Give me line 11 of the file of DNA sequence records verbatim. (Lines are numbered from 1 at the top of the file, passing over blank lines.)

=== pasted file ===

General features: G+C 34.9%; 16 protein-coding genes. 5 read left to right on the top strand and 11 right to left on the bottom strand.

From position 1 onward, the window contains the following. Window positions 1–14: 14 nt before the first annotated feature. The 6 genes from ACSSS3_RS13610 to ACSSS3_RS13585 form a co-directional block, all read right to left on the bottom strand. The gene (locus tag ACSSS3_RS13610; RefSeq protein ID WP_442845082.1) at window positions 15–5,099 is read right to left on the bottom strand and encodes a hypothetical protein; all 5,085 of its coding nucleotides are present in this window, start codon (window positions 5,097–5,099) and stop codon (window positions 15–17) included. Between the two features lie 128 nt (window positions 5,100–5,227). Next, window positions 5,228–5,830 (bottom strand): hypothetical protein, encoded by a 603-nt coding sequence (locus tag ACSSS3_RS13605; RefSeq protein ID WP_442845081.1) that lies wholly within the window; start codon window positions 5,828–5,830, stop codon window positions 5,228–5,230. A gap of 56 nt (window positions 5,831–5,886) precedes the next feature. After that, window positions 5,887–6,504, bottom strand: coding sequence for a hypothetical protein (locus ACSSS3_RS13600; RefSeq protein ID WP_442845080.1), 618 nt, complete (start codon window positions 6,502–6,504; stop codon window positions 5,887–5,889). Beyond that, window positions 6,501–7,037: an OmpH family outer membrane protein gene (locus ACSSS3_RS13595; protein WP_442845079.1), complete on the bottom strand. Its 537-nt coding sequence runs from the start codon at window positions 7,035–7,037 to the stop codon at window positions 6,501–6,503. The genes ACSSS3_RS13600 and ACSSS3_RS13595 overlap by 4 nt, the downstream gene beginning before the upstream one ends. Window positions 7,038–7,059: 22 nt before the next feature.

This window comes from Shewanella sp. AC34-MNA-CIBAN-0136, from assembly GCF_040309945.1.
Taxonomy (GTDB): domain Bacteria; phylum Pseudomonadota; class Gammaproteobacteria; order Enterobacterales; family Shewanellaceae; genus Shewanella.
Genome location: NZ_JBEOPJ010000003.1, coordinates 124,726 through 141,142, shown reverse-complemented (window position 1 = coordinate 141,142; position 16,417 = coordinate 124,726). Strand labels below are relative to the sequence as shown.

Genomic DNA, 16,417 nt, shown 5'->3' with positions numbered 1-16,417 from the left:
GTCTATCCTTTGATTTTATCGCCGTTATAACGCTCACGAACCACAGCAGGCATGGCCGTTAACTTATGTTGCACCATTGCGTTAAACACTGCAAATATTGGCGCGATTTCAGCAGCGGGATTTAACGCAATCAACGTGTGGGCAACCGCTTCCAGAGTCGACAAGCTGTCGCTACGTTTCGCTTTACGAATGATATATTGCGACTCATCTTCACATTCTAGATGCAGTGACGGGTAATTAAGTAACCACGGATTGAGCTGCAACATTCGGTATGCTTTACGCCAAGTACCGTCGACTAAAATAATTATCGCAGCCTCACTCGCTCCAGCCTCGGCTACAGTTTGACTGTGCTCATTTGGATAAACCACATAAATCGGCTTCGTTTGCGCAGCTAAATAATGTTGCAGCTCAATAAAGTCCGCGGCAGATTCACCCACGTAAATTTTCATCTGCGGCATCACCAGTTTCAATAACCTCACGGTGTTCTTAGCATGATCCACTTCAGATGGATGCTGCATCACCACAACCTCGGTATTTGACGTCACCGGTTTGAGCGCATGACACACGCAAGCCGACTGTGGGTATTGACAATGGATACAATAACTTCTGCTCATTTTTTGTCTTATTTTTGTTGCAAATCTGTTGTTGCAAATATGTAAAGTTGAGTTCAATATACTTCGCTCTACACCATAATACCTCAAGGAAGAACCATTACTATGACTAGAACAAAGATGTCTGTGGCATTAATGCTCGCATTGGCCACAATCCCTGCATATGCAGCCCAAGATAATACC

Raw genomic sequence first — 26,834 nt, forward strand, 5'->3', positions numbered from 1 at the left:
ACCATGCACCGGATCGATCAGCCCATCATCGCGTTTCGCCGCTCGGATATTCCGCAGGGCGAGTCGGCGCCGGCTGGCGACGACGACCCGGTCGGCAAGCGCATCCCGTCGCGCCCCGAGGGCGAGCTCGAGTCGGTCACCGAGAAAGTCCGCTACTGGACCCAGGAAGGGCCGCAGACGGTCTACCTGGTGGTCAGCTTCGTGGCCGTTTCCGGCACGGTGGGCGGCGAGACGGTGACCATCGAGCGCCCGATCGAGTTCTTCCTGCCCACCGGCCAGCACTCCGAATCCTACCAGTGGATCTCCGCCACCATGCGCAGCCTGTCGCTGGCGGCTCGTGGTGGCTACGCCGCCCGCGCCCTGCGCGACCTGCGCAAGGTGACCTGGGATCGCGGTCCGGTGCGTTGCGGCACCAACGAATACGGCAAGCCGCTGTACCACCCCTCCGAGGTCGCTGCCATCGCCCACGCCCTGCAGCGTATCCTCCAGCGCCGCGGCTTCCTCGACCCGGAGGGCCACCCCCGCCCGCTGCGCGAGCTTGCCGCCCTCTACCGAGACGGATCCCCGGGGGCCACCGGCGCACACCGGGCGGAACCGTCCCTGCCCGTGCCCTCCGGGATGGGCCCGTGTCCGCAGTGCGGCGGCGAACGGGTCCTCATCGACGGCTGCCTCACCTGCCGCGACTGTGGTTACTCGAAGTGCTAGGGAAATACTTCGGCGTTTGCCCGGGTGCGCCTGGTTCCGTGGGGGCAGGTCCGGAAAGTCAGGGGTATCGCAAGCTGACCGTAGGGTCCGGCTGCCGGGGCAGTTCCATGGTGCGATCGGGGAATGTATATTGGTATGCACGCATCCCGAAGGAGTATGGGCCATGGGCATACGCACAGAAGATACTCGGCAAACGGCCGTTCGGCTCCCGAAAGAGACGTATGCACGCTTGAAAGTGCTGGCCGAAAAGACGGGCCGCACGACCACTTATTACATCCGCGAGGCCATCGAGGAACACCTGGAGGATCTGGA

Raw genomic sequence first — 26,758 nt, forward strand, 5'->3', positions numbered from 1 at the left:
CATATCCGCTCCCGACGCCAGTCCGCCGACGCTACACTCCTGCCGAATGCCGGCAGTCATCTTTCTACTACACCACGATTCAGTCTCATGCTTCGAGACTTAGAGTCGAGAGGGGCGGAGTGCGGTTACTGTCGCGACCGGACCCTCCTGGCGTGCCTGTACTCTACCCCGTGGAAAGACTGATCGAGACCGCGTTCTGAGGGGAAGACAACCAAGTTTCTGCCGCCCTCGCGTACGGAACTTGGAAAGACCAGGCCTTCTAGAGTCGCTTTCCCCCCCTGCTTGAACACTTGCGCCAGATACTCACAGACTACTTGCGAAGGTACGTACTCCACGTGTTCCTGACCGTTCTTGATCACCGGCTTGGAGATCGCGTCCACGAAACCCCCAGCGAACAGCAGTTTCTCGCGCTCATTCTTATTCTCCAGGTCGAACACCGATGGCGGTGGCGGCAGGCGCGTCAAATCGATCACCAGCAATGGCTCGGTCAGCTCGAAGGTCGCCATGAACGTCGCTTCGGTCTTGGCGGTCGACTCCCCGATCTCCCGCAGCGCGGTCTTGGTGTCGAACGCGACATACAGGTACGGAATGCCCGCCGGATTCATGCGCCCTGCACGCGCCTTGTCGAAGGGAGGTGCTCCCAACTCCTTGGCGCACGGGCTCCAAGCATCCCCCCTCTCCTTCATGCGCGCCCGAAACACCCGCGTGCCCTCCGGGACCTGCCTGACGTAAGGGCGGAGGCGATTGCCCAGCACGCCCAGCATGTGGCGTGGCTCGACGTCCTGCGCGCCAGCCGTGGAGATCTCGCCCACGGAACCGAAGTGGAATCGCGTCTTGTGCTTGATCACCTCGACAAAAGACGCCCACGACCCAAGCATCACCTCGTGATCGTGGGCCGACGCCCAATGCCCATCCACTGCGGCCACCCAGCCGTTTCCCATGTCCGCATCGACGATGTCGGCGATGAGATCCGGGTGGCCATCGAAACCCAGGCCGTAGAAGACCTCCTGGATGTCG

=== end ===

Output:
CATATCCGCTCCCGACGCCAGTCCGCCGACGCTACACTCCTGCCGAATGCCGGCAGTCATCTTTCTACTACACCACGATTCAGTCTCATGCTTCGAGACTTAGAGTCGAGAGGGGCGGAGTGCGGTTACTGTCGCGACCGGACCCTCCTGGCGTGCCTGTACTCTACCCCGTGGAAAGACTGATCGAGACCGCGTTCTGAGGGGAAGACAACCAAGTTTCTGCCGCCCTCGCGTACGGAACTTGGAAAGACCAGGCCTTCTAGAGTCGCTTTCCCCCCCTGCTTGAACACTTGCGCCAGATACTCACAGACTACTTGCGAAGGTACGTACTCCACGTGTTCCTGACCGTTCTTGATCACCGGCTTGGAGATCGCGTCCACGAAACCCCCAGCGAACAGCAGTTTCTCGCGCTCATTCTTATTCTCCAGGTCGAACACCGATGGCGGTGGCGGCAGGCGCGTCAAATCGATCACCAGCAATGGCTCGGTCAGCTCGAAGGTCGCCATGAACGTCGCTTCGGTCTTGGCGGTCGACTCCCCGATCTCCCGCAGCGCGGTCTTGGTGTCGAACGCGACATACAGGTACGGAATGCCCGCCGGATTCATGCGCCCTGCACGCGCCTTGTCGAAGGGAGGTGCTCCCAACTCCTTGGCGCACGGGCTCCAAGCATCCCCCCTCTCCTTCATGCGCGCCCGAAACACCCGCGTGCCCTCCGGGACCTGCCTGACGTAAGGGCGGAGGCGATTGCCCAGCACGCCCAGCATGTGGCGTGGCTCGACGTCCTGCGCGCCAGCCGTGGAGATCTCGCCCACGGAACCGAAGTGGAATCGCGTCTTGTGCTTGATCACCTCGACAAAAGACGCCCACGACCCAAGCATCACCTCGTGATCGTGGGCCGACGCCCAATGCCCATCCACTGCGGCCACCCAGCCGTTTCCCATGTCCGCATCGACGATGTCGGCGATGAGATCCGGGTGGCCATCGAAACCCAGGCCGTAGAAGACCTCCTGGATGTCG